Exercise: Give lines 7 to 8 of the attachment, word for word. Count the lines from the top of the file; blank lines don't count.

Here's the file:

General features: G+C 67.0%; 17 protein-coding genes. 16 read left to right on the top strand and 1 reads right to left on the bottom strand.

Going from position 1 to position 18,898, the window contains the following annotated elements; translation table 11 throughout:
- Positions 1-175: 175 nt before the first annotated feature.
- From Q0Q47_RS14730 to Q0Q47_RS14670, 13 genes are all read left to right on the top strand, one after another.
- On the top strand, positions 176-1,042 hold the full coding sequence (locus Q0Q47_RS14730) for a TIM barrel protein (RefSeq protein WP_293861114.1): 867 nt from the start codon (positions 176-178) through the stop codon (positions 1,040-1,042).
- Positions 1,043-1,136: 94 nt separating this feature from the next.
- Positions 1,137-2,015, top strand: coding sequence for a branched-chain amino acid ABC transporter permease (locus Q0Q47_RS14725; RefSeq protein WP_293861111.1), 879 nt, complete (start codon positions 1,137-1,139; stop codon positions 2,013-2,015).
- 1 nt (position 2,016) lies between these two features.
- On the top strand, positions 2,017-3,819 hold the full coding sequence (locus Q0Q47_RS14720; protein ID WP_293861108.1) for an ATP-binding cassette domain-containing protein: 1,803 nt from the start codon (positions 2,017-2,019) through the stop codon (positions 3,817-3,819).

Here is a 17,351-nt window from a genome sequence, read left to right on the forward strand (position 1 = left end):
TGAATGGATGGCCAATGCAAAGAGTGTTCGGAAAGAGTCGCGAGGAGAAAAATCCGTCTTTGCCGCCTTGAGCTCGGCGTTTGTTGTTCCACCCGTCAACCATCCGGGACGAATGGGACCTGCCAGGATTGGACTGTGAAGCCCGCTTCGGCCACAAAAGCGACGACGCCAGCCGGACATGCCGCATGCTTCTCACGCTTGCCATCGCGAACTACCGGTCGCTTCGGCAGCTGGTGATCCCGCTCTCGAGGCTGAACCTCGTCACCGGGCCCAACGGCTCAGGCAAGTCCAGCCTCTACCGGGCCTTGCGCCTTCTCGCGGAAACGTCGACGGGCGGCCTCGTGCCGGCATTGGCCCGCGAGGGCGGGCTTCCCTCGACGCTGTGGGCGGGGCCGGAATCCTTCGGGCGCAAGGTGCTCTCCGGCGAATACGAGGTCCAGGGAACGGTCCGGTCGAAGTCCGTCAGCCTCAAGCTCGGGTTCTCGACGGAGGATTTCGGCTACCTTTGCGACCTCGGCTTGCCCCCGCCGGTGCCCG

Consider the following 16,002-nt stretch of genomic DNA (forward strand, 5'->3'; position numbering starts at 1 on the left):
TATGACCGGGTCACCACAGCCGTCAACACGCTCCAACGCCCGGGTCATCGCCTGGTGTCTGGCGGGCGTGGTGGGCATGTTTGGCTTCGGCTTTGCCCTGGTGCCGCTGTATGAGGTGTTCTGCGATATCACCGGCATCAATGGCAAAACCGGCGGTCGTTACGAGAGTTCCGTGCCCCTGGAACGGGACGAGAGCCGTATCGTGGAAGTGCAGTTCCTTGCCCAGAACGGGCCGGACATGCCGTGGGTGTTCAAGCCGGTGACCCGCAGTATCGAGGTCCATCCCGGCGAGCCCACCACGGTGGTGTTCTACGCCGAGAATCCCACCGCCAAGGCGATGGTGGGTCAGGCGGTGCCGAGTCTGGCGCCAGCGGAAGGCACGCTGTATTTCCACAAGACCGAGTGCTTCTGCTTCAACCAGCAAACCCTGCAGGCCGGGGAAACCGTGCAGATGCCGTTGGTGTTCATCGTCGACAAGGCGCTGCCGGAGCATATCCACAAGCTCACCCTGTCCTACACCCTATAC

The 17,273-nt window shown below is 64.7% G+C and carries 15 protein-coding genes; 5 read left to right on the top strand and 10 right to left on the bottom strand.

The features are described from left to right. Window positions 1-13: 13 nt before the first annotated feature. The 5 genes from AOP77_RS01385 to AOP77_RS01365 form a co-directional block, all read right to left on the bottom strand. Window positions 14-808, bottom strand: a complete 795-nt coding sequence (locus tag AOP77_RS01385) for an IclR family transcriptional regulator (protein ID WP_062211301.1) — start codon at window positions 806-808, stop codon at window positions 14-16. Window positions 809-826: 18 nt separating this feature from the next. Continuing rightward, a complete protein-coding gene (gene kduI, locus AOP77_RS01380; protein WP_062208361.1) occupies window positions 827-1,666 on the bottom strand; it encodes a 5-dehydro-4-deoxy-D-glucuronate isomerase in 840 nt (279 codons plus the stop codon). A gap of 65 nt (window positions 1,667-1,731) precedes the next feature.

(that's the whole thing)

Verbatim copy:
- Positions 1,137-2,015, top strand: coding sequence for a branched-chain amino acid ABC transporter permease (locus Q0Q47_RS14725; RefSeq protein WP_293861111.1), 879 nt, complete (start codon positions 1,137-1,139; stop codon positions 2,013-2,015).
- 1 nt (position 2,016) lies between these two features.